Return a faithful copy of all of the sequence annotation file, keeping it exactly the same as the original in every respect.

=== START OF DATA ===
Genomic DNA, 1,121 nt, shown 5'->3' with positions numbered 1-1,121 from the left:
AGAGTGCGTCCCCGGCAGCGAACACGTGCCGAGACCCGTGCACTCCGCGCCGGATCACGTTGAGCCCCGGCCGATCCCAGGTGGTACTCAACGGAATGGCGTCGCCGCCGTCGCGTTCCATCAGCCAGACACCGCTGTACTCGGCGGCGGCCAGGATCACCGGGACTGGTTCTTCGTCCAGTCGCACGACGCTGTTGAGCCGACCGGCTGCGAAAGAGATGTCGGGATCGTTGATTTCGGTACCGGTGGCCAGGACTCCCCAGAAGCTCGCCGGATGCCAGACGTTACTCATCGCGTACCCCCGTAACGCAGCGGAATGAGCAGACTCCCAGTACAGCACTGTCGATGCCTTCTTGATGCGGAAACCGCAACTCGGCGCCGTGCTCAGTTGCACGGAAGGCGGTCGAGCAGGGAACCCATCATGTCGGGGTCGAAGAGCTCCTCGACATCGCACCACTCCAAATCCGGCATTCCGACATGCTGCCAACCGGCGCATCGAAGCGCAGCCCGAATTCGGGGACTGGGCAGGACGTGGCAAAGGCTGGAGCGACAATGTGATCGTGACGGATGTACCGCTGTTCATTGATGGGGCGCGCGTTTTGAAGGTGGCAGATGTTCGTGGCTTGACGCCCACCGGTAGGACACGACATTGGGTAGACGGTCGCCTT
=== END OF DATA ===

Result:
Genomic DNA, 1,121 nt, shown 5'->3' with positions numbered 1-1,121 from the left:
AGAGTGCGTCCCCGGCAGCGAACACGTGCCGAGACCCGTGCACTCCGCGCCGGATCACGTTGAGCCCCGGCCGATCCCAGGTGGTACTCAACGGAATGGCGTCGCCGCCGTCGCGTTCCATCAGCCAGACACCGCTGTACTCGGCGGCGGCCAGGATCACCGGGACTGGTTCTTCGTCCAGTCGCACGACGCTGTTGAGCCGACCGGCTGCGAAAGAGATGTCGGGATCGTTGATTTCGGTACCGGTGGCCAGGACTCCCCAGAAGCTCGCCGGATGCCAGACGTTACTCATCGCGTACCCCCGTAACGCAGCGGAATGAGCAGACTCCCAGTACAGCACTGTCGATGCCTTCTTGATGCGGAAACCGCAACTCGGCGCCGTGCTCAGTTGCACGGAAGGCGGTCGAGCAGGGAACCCATCATGTCGGGGTCGAAGAGCTCCTCGACATCGCACCACTCCAAATCCGGCATTCCGACATGCTGCCAACCGGCGCATCGAAGCGCAGCCCGAATTCGGGGACTGGGCAGGACGTGGCAAAGGCTGGAGCGACAATGTGATCGTGACGGATGTACCGCTGTTCATTGATGGGGCGCGCGTTTTGAAGGTGGCAGATGTTCGTGGCTTGACGCCCACCGGTAGGACACGACATTGGGTAGACGGTCGCCTT